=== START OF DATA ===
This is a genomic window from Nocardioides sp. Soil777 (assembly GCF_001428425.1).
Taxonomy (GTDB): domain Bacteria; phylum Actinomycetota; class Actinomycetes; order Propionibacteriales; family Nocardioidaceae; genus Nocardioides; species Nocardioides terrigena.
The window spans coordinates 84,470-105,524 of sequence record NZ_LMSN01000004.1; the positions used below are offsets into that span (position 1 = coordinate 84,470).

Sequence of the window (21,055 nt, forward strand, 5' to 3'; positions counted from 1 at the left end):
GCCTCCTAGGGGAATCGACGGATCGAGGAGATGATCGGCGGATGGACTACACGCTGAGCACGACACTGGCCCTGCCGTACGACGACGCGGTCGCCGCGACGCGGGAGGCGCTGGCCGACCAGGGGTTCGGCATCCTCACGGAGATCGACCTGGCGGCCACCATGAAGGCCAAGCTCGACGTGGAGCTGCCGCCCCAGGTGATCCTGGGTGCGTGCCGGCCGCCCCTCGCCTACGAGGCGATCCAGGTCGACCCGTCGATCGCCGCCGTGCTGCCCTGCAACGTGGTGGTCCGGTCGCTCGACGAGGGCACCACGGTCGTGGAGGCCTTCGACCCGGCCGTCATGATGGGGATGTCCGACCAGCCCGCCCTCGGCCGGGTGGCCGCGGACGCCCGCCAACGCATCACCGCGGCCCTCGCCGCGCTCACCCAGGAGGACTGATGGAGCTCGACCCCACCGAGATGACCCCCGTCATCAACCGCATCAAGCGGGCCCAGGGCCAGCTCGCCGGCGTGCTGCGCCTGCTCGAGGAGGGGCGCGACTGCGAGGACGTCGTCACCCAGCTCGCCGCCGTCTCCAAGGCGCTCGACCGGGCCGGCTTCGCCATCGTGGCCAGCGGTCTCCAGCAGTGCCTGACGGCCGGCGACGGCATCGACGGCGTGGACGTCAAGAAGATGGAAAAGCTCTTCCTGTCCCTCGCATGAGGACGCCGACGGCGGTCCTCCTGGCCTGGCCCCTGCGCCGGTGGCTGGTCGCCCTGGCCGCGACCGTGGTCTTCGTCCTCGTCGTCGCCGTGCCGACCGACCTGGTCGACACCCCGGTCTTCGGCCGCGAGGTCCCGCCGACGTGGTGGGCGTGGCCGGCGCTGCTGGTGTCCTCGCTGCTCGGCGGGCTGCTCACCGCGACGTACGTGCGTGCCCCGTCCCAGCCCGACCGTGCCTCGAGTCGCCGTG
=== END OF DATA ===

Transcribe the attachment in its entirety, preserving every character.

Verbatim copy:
This is a genomic window from Nocardioides sp. Soil777 (assembly GCF_001428425.1).
Taxonomy (GTDB): domain Bacteria; phylum Actinomycetota; class Actinomycetes; order Propionibacteriales; family Nocardioidaceae; genus Nocardioides; species Nocardioides terrigena.
The window spans coordinates 84,470-105,524 of sequence record NZ_LMSN01000004.1; the positions used below are offsets into that span (position 1 = coordinate 84,470).

Sequence of the window (21,055 nt, forward strand, 5' to 3'; positions counted from 1 at the left end):
GCCTCCTAGGGGAATCGACGGATCGAGGAGATGATCGGCGGATGGACTACACGCTGAGCACGACACTGGCCCTGCCGTACGACGACGCGGTCGCCGCGACGCGGGAGGCGCTGGCCGACCAGGGGTTCGGCATCCTCACGGAGATCGACCTGGCGGCCACCATGAAGGCCAAGCTCGACGTGGAGCTGCCGCCCCAGGTGATCCTGGGTGCGTGCCGGCCGCCCCTCGCCTACGAGGCGATCCAGGTCGACCCGTCGATCGCCGCCGTGCTGCCCTGCAACGTGGTGGTCCGGTCGCTCGACGAGGGCACCACGGTCGTGGAGGCCTTCGACCCGGCCGTCATGATGGGGATGTCCGACCAGCCCGCCCTCGGCCGGGTGGCCGCGGACGCCCGCCAACGCATCACCGCGGCCCTCGCCGCGCTCACCCAGGAGGACTGATGGAGCTCGACCCCACCGAGATGACCCCCGTCATCAACCGCATCAAGCGGGCCCAGGGCCAGCTCGCCGGCGTGCTGCGCCTGCTCGAGGAGGGGCGCGACTGCGAGGACGTCGTCACCCAGCTCGCCGCCGTCTCCAAGGCGCTCGACCGGGCCGGCTTCGCCATCGTGGCCAGCGGTCTCCAGCAGTGCCTGACGGCCGGCGACGGCATCGACGGCGTGGACGTCAAGAAGATGGAAAAGCTCTTCCTGTCCCTCGCATGAGGACGCCGACGGCGGTCCTCCTGGCCTGGCCCCTGCGCCGGTGGCTGGTCGCCCTGGCCGCGACCGTGGTCTTCGTCCTCGTCGTCGCCGTGCCGACCGACCTGGTCGACACCCCGGTCTTCGGCCGCGAGGTCCCGCCGACGTGGTGGGCGTGGCCGGCGCTGCTGGTGTCCTCGCTGCTCGGCGGGCTGCTCACCGCGACGTACGTGCGTGCCCCGTCCCAGCCCGACCGTGCCTCGAGTCGCCGTG